From AMERICAN EXPERIENCE, a brief biography of Herbert Hoover, America's 31st president.
"Food as a Weapon," by Bertrand M. Patenaude
From the Stanford University's Hoover Institution, the Author of "The Big Show in Bololand" writes about the ways in which Hoover assisted foreign countries with food aid.
"Famine in Russia: the hidden horrors of 1921," by Francis Haller
From the International Red Cross, an article describing the Russian famine. Originally published in the Swiss daily "Le Temps" August 12, 2003.
From British Pathe, three newsreels on the Russian famine.
"The Russian Famine, one year of relief work," The Friends of Soviet Russia (PDF)
A 1922 report on the relief efforts made by the The Friends of Soviet Russia, an American division of the The Workers’ International Russian Famine Relief Committee who worked to collect and distribute aid to famine-stricken areas in Russia.
"The Politics of Food: How America kept Russia from starving," from Humanities Magazine
An article on The Great Famine from the National Endowment for the Humanities.
Burner, David. Herbert Hoover: A Public Life. New York: Alfred A. Knopf, 1979.
Cockfield, Jamie H. ed. Black Lebeda: The Russian Famine Diary of ARA Kazan District Supervisor J. Rives Childs, 1921-1923. Macon, Georgia: Mercer University Press, 2006.
Figes, Orlando. A People's Tragedy: The Russian Revolution, 1891-1924. New York: Penguin Books, 1998.
Fisher, Harold H. The Famine in Soviet Russia, 1919-1923. New York: The MacMillan Company, 1927.
Gaddis, John Lewis. The Cold War: A New History. London: Penguin Books, 2005.
Gaddis, John Lewis. Russia, the Soviet Union and the United States: An Interpretive History. New York: McGraw-Hill Publishing Company, 1990.
Golder, Frank and Lincoln Hutchinson. On the Trail of the Russian Famine. Stanford University Press, 1927.
Haber, Samuel. Efficiency and Uplift: Scientific Management and the Progressive Era, 1890-1920. Chicago: University of Chicago Press, 1964.
Herbert Hoover the Uncommon Man. West Branch, IA: Hoover Presidential Library Association, Inc., 1974.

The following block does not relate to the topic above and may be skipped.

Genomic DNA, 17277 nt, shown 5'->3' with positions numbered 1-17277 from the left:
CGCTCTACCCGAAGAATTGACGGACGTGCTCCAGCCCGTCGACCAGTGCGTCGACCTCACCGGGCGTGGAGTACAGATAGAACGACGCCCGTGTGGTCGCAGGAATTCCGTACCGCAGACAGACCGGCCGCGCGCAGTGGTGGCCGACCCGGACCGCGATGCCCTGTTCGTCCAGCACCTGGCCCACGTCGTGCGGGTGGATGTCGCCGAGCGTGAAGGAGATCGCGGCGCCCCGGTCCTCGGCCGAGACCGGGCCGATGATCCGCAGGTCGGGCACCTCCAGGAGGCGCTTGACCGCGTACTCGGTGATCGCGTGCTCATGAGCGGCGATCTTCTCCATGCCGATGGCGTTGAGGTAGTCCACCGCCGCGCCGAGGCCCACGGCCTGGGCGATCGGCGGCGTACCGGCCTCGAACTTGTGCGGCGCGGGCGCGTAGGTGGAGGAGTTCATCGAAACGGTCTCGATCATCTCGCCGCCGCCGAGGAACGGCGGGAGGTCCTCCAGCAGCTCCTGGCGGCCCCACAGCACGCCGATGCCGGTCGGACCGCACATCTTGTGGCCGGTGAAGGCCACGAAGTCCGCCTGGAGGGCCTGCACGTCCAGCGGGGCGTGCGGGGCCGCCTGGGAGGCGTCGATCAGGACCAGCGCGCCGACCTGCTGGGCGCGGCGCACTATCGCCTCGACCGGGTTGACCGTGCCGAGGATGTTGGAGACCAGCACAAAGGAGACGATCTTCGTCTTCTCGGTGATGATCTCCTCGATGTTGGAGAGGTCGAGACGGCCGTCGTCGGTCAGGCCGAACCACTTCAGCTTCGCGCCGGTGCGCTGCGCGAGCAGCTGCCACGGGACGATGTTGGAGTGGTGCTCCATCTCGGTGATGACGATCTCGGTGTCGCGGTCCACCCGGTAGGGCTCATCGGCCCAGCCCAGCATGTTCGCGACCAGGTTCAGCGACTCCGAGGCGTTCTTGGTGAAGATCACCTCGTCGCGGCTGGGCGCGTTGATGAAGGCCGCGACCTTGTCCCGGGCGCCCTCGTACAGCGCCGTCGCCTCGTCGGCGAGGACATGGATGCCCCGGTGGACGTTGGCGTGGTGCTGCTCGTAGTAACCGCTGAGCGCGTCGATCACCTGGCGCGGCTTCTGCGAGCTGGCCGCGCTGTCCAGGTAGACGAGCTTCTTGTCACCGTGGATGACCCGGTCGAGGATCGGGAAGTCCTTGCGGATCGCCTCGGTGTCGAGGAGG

Hoover, Herbert. An American Epic. Vols. I-III. Chicago: Henry Regnery Company, 1961.
Koenker, Diane P. and Ronald D. Bachman. eds. Revelations from the Russian Archives: Documents in English Translation. Washington, D.C.: Library of Congress, 1997.
Kennedy, David M. Over Here: The First World War and American Society. New York: Oxford University Press, 2004.
May, Henry. The End of American Innocence. New York: Columbia University Press, 1952 (reprint edition, 1992).
Michelson, Annette. ed. Kino-Eye: The Writings of Dziga Vertov. Berkeley: University of California Press, 1985.
Murray, Robert K. Red Scare: A Study in National Hysteria, 1919-1920. Minneapolis: University of Minnesota Press, 1955.
Nash, George H. The Life of Herbert Hoover. Vols. I-III. New York and London: W.W. Norton & Company, 1983-1996.
Patenaude, Bertrand M., The Big Show in Bololand: The American Relief Expedition to Soviet Russia in the Famine of 1921. Stanford University Press, 2002.
Pipes, Richard. A Concise History of the Russian Revolution. New York: Vintage Books, 1995.
Pipes, Richard. Russia Under the Bolshevik Regime. New York: Vintage Books, 1995.
Pipes, Richard. The Russian Revolution. New York: Vintage Books, 1990.
Pipes, Richard, ed. The Unknown Lenin: From the Secret Archive. New Haven: Yale University Press, 1996.
Saul, Norman. Friends of Foes? The United States and Soviet Russia, 1921-1941. Lawrence, Kansas: University Press of Kansas, 2006.
Walch, Timothy. Uncommon Americans: The Lives and Legacies of Herbert and Lou Henry Hoover. West Branch, IA: Herbert Hoover Presidential Library Association, 2003.
Weissman, Benjamin. Herbert Hoover and Famine Relief to Soviet Russia. Stanford: Hoover Institution Press, 1974.
Wilson, Joan Hoff. Hebert Hoover: Forgotten Progressive. Boston: Little, Brown and Company, 1975.
Wilson, Joan Hoff. Ideology and Economics. Columbia, MO: University of Missouri Press, 1974.
A daunting story of shipwreck, starvation, mutiny and cannibalism amongst a group left abandoned in the high Arctic.
The story of the American civil rights movement is told through its powerful music -- the freedom songs that protesters sang on picket lines, in mass meetings, in police wagons, and in jail cells as they fought for justice and equality.
The 300-year saga of the American whaling industry.
It was the deadliest workplace accident in New York City’s history.
Robert Marshall, Aldo Leopold and Howard Zahniser dedicated their lives to protect the shrinking American wilderness.
High on a granite cliff in South Dakota's Black Hills tower the huge carved faces of four American presidents: George Washington, Thomas Jefferson, Abraham Lincoln, and Theodore Roosevelt.
America's Robin Hood who robbed not only the rich but the poor and defenseless as well, always saving the treasure for himself. Part of the Wild West collection.
The story of the farmers who dreamed of prosperity and lived through ten years of drought, dust, disease and death.